He returned to the warehouse, staring up towards Talon’s room turned home. Was he up there yet? ‘Talon!?’ He called before he could stop himself. There was no answer anyway.
It can’t have been that far into the town centre, but certainly longer than it had taken Talon to carry them out. By the time he approached, the sun had started its decline for the afternoon. Gradually people became more prevalent. People out walking dogs, cafes open and serving coffee, groups chatting amongst themselves… Mica dug into the depths of his backpack and found enough coins to get him a latte and a roll. Small pleasures. He sat outside and watched the people pass. It was a mixed crowd, those with mild mutations, and those without – none of them appeared bothered either way. This is how Mica had imagined things when picturing Adelaide on that bus journey out. He hoovered his chicken, lettuce and mayo on rye and sipped his coffee as this new world bustled around him. Only the niggling desire for Talon burst his bubble of contentment. Where was he?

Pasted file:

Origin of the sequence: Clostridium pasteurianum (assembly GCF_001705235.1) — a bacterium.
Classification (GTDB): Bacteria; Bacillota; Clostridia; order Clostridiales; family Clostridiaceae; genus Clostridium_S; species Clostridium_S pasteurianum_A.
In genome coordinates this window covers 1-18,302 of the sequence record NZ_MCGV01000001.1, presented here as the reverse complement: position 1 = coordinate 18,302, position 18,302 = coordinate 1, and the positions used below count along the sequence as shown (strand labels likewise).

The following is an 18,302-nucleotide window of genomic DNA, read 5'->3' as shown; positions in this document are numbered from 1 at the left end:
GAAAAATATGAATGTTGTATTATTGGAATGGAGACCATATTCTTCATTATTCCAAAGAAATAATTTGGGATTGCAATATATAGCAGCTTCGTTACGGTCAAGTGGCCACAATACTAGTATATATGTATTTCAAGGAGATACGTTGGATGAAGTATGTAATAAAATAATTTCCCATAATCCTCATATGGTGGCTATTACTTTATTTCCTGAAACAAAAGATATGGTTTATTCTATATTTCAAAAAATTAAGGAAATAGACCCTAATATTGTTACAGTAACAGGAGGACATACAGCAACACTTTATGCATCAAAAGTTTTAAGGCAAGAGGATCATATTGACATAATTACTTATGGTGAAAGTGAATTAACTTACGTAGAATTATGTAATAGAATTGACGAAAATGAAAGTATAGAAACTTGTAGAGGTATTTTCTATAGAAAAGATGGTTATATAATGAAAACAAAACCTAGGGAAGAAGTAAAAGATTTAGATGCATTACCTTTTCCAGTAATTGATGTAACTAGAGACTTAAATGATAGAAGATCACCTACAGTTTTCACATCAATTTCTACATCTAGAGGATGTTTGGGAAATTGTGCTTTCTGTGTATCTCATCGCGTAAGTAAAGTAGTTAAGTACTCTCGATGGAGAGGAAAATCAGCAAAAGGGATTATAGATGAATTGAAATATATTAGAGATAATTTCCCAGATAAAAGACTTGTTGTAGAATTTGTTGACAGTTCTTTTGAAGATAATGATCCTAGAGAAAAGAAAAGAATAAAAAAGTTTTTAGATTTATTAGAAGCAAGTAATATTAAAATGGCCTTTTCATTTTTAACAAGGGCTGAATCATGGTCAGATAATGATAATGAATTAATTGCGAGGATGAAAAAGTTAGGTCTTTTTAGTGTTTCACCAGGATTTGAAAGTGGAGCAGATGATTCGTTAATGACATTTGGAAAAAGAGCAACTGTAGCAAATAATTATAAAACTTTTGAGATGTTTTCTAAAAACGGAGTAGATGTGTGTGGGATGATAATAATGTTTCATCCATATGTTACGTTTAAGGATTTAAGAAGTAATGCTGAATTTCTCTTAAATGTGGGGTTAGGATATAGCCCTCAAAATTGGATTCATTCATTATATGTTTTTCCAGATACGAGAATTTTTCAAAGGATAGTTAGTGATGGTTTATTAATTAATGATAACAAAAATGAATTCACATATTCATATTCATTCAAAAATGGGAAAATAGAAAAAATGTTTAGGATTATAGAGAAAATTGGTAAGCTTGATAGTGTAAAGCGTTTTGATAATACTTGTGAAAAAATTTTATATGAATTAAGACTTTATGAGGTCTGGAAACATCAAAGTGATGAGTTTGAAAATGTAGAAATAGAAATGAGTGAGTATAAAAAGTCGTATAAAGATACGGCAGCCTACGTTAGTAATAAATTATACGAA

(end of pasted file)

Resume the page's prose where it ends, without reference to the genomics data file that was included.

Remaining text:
A crowd started to assemble outside a Cash Converters, a still open relic of the way things once were. Mica studied them. There were Nats pressed against Jokers without a care. Was it just the city where the divide was so obvious? Out here in the Port, people just got along? On the TV that held everyone’s attention, a reporter with long blonde hair that didn’t move as she did spoke to the camera. Mica joined the crowd. On the screen, a news banner announced the release of a Joker cure.
Mica’s jaw dropped. A cure? He bustled closer to the window display as the folks around him murmured. Hadn’t there been cures before, and they’d never worked? Or bogus ‘cures’ that caused just as much havoc as the original virus? Could this one be for real?
A girl beside him touched a hypercolour hand against the window. Where her palm pressed against the glass her flesh turned a fluorescent yellow, gradually fading back into the regular forest green of her skin. ‘They’ve got a cure?’ She was young, perhaps just out of adolescence, her voice filled with all the hope forming in Mica’s chest. She busted him staring and her face flushed the same bright yellow before she fell back, disappearing into the crowd.
‘I’m sorry, I didn’t mean to—’ He cursed himself but she was gone.
‘My name is Jessica Collins,’ the reporter snatched his attention back. ‘We’re live here at MedTech Industries with local Adelaide resident Ralph Hillemann, former CSIRO researcher and scientist. With his ground-breaking new discovery, first seen here on Channel 9 News, Ralph has become the saviour for his hometown population.’